Nevertheless, there may well be changes in our biology that occur under certain conditions. Let’s assume that this is the case and that our verbal community has taught us to detect these changes in our physiology and to label them as the feeling of frustration. How our verbal community brings our labeling behavior under control of these private stimuli is another story, but if the biological processes (sensations) are real and if they occur in a coordinated way under certain conditions, then a program of scientific research should be able to tell us what is actually going on at a physiological level. Are we detecting changes in the tension of certain muscle groups, gastric secretions, heart rate, blood pressure, and so forth?
Whatever we may be detecting, it is unlikely that these sensations are the sole source of control over our labeling behavior. Our emission of the statement, “I’m really feeling frustrated right now” is probably also under control of environmental events that have some consistency in our verbal community. For example, we are presumably taught to say we are feeling frustrated when we are trying to do something that is difficult. (Skinner talks about this in the context of problem solving.) The sensations and their context are drawn together by the learning history given us by our verbal community that leads us to refer to feelings of frustration under those conditions.
In sum, given reasonable assumptions of the occurrence of certain biological processes in certain environmental contexts, we may detect and label these stimuli as the feeling of frustration. There is admittedly a lot we don’t know about the biology involved, and it is not as if the details of this learning history have been dignified by a program of research. However, this interpretation is consistent with personal experience (we do seem to feel what we call a “sense of frustration” under certain conditions) and with what our science tells us about how behavior works. Although everyday talk about feelings is far too casual for scientific purposes, Skinner urged us to recognize physical feelings as real aspects of behavior. Although talking about and studying them is complicated by their private nature, he stressed the importance of not shying away from acknowledging their role in behavior just because they are private.
In spite of the speculation in the above paragraphs, we should consider the possibility that there is no set of coordinated physiological factors that might underlie our references to frustration. If this is the case – if frustration is not actually a real feeling – then the term is no more than a bit of verbal behavior occasioned by certain consistencies in behavior and environment. Given the countless terms seeming to describe or explain human behavior, it may be a safe bet that most lack any distinct physiological foundation.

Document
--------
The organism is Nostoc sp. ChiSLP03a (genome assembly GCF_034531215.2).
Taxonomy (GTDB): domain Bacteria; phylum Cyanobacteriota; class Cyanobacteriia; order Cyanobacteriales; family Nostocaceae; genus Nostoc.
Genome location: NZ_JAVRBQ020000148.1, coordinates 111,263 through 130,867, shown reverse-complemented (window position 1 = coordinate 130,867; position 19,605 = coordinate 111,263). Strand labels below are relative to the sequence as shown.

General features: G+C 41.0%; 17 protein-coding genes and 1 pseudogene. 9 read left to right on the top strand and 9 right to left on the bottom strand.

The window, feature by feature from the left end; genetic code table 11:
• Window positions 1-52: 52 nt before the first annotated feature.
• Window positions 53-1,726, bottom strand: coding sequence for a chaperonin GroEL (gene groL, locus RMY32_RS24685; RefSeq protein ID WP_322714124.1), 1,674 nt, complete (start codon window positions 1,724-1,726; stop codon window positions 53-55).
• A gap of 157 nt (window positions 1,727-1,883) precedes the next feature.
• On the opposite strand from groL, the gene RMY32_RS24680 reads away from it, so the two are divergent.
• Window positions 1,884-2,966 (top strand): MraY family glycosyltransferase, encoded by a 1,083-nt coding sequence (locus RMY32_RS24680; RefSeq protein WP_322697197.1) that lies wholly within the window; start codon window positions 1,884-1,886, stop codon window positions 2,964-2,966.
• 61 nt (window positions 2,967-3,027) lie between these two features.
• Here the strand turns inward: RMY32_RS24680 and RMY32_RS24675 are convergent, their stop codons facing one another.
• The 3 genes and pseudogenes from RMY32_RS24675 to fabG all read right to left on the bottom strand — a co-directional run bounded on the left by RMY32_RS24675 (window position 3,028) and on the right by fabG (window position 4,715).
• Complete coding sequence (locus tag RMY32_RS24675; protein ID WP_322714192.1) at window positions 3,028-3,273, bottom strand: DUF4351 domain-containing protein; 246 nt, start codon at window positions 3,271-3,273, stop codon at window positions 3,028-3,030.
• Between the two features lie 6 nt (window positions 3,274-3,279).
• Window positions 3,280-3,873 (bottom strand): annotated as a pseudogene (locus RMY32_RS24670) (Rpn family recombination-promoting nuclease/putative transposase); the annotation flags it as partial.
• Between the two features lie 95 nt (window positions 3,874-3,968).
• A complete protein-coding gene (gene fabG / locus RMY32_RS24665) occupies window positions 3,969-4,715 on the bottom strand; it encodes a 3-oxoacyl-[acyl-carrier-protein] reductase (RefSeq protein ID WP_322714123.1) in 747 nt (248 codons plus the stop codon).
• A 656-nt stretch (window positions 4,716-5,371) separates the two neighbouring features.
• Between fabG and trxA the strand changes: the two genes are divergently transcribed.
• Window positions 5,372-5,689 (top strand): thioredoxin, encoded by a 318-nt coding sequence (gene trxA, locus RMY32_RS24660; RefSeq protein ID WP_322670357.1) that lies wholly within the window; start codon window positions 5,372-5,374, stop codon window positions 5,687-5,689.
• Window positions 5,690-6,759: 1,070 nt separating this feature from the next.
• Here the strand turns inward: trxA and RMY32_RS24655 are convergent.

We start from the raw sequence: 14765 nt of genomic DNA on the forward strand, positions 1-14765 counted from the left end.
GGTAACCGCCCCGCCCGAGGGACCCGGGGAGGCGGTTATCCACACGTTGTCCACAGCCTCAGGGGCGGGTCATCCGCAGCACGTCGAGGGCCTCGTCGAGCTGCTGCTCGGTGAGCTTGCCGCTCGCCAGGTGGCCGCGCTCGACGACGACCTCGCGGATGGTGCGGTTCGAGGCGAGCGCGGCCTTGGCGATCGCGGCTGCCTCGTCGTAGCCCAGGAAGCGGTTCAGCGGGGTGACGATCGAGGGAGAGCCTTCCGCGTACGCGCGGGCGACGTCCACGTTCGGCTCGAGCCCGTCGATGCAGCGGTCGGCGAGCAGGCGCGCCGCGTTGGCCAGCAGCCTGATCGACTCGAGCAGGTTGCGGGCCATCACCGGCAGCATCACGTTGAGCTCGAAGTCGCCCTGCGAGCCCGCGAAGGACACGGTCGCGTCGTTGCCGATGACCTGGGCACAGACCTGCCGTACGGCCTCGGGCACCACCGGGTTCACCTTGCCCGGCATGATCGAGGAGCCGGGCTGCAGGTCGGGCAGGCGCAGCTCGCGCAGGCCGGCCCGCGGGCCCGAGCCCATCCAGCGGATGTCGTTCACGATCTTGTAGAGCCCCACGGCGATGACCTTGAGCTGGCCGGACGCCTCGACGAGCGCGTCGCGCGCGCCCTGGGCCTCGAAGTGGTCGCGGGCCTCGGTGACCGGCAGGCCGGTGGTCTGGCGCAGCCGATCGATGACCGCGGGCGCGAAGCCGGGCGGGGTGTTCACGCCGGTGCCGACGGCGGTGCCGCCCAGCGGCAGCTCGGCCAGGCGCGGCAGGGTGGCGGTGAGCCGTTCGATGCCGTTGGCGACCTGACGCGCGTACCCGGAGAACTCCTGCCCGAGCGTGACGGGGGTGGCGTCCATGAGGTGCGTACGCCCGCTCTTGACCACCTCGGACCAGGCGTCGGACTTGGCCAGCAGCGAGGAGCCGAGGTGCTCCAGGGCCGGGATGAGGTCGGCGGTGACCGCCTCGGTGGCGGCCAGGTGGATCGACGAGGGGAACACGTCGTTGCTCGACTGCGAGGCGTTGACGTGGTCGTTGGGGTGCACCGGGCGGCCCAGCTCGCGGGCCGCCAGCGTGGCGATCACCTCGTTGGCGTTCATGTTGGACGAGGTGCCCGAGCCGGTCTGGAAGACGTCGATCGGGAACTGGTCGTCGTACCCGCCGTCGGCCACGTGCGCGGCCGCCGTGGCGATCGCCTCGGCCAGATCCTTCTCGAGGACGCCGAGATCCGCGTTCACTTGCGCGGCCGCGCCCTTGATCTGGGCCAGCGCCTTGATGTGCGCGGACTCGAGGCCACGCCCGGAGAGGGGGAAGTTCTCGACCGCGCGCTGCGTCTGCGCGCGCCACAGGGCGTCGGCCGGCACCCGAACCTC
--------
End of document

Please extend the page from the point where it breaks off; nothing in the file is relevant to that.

A useful tactic
The title of this reading should suggest that the interpretation of our verbal behavior about frustration is an example of how we should go about understanding our verbal behavior about any human qualities suggested by common parlance. If such everyday referents implying human qualities have no underlying physical status but are nevertheless said to be internal causes of behavior, this is a form of mentalism. On the other hand, if such terms label actual sensations or feelings, it is not necessarily mentalistic to consider them as possible influences on behavior.
The problem is that this distinction between real versus fictional is difficult to assess without a focused research literature. Even if experimental evidence suggests that there is a coordinated set of physiological variables that might justify a term that purports to explain behavior, we must also acknowledge that our everyday use of such terms is influenced by purely environmental factors. In the case of frustration, for example, if may be that the label is often used when the actual sensations are not present. Because we usually lack justifying evidence, we tend to generalize from our own personal experiences in certain types of situations when we say that someone is feeling frustrated, and we may well be wrong.